A great article from BusinessWeek Online looking at the enthusiam of political campaigns for the internet, for everything from fundraising to organising rallies.
“In three weeks in February, a Washington political consultant named John Aravosis gathered 20,000 supporters and raised more than $23,000 for a campaign against the proposed Constitutional amendment against same-sex marriage. “You have to decide how to use the Internet to drive [the] candidate [you’re targeting] crazy,” he says.”
Presidential Candidate Howard Dean set the trend, with a very successful online strategy which raised millions. And now John Kerry, another prominent candidate is aping the approach, at one stage raising $US1 million a day.
A good article in the Guardian, making the point that the main obstacle to people buying music downloads is probably the lack of a trusted brand in the marketplace – and it is this, rather than the threat of legal action by the music industry, which promotes illegal downloads. This makes a lot of sense. It’s a bit like the appalling attempts at anti-drug campaigns by the Australian government.
Telling a teenager to stop doing something because it’s bad, is like holding a red rag in front of a bull. But look at the way teens affiliated themselves with ‘cool’ brands, from $300 sports shoes to the latest mobile phone. The arrival of trusted brands like Apple (which is saying it’s selling a million tracks a week from its USA iTunes web site), and announcements from companies like McDonalds and Wal Mart that they too are embarking on paid download music businesses, and it’s easy to see how the current 8% of music downloaders who do pay, will inevitably increase.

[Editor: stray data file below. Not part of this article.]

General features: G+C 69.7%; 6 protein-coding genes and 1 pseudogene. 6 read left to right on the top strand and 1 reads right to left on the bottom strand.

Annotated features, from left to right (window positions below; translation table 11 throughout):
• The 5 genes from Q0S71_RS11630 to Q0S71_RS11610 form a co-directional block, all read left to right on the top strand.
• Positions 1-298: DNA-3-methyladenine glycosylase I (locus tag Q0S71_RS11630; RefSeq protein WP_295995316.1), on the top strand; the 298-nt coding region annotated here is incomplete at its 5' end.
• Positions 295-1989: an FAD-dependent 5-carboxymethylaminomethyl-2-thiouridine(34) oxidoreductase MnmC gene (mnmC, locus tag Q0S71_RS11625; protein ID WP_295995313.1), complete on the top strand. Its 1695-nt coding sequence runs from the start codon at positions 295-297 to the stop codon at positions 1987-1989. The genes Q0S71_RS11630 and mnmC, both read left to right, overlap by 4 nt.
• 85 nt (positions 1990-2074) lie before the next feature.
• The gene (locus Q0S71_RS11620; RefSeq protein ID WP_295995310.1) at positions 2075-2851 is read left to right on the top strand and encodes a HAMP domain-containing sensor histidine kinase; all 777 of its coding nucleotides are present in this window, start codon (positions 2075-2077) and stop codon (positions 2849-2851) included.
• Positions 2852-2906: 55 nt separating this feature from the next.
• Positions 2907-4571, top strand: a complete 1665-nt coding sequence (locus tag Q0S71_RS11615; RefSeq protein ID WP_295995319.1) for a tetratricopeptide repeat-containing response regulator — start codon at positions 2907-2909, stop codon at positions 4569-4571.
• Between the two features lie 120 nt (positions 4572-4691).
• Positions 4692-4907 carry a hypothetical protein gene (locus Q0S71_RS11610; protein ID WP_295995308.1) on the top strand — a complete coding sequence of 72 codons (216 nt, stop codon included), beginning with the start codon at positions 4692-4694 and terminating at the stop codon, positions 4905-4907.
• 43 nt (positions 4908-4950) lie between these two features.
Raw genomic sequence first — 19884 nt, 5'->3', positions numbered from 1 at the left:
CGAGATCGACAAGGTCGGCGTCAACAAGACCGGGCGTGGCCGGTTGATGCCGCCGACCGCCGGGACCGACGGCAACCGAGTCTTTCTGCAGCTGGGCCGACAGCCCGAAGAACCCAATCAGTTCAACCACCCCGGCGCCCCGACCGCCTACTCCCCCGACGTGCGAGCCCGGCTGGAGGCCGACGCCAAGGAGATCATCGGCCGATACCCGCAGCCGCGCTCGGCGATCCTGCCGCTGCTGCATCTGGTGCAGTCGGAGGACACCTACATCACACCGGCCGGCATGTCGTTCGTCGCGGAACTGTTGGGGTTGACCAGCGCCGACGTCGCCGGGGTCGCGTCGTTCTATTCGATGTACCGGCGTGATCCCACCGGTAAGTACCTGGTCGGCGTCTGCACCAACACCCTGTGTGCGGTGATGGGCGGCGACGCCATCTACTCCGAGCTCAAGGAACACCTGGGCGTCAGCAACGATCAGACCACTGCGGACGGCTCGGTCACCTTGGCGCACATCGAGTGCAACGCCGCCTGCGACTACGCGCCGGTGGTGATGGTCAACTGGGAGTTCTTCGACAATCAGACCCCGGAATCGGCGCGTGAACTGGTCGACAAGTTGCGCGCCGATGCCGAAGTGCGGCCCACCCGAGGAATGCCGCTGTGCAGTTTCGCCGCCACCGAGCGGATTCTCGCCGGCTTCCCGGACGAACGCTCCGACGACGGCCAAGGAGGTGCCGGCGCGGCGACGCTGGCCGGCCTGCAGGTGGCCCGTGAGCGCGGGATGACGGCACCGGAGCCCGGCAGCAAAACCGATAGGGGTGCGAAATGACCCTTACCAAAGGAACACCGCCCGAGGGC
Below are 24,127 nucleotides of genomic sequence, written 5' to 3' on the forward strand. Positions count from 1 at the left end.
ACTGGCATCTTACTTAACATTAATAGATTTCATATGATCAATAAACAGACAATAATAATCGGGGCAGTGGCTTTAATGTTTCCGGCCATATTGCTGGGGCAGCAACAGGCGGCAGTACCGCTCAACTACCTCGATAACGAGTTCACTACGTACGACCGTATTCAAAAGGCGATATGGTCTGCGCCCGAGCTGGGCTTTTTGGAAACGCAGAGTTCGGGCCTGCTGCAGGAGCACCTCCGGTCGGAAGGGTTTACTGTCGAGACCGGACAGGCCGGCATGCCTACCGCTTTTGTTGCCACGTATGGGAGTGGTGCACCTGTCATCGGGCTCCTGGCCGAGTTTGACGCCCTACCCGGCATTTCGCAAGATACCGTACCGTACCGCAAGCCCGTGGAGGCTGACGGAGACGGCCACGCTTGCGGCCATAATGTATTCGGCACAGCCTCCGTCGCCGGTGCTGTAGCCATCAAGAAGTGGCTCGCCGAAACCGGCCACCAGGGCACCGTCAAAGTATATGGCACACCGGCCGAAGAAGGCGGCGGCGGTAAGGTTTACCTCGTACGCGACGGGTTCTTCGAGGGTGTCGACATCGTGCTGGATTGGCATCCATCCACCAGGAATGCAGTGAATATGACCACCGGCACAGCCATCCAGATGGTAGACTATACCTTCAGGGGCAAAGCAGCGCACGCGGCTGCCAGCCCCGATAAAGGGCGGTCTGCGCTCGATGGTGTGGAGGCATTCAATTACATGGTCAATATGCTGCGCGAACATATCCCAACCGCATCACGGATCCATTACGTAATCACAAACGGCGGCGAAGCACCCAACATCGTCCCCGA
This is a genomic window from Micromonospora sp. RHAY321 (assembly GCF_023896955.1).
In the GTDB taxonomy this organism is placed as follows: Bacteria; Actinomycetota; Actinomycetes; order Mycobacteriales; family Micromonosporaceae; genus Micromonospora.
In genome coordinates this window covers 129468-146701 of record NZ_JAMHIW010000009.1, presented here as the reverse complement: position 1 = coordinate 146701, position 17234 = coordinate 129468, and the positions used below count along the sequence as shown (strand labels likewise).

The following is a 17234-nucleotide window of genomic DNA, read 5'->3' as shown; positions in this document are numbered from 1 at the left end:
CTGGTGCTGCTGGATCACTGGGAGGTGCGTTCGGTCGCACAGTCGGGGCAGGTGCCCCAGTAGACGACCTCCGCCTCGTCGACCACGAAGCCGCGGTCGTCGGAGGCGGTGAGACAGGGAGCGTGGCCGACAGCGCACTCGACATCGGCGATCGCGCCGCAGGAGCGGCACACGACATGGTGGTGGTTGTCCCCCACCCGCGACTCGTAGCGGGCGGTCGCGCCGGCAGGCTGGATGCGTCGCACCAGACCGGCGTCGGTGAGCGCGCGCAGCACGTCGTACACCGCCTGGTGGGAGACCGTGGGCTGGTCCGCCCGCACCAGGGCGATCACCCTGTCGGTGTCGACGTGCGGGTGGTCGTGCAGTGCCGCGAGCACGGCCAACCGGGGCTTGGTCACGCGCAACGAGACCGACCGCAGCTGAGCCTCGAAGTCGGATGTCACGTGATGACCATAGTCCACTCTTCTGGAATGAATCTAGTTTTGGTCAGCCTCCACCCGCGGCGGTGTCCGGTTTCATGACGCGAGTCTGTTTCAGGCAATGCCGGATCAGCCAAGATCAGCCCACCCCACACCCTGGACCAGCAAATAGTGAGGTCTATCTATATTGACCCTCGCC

The Net is not just for teenagers and office workers, with a new study revealing 8 million Americans over 65 years old are online.
“All told, 22% of seniors now report having been on the Net, compared with 15% in 2000. By contrast, 58% of Americans age 50-64 go online, as do 75% of 30-49 year-olds and 77% of 18-29 year-olds.”
Boeing is introducing wireless internet access on their aeroplanes, so people with laptops and PDAs will be able to surf the internet and send email while in the air.
SMS was extensively used to reach thousands of people and encourage them to gather for the huge protests in Spain the other day.
“It was a political extension of the phenomenon nicknamed “smart mobs” by American author Howard Reingold – and it’s happened before. In the Philippines, text messages helped whip up public opinion and led to widespread protests, which ended in the eventual toppling of the president, Joseph Estrada, in 2001. The day after suffering their own impromptu smart mobs, the Spanish government was defeated at the polls. “
Indeed, it’s widely believed the protests had a major impact on the election result, and thus SMS can share part of the credit for the outcome.
Microsoft has launched a competitor to Google’s excellent Google News service. News Bot works pretty much the same way, with the system harvesting headlines from news sources around the globe. One nice touch is the foreign language versions.
Britain’s National Archive has launched a web site with digital images of more than 1 million wills, including some famous ones. You can read Will Shakespeare’s for free (the rest are 3 quid each).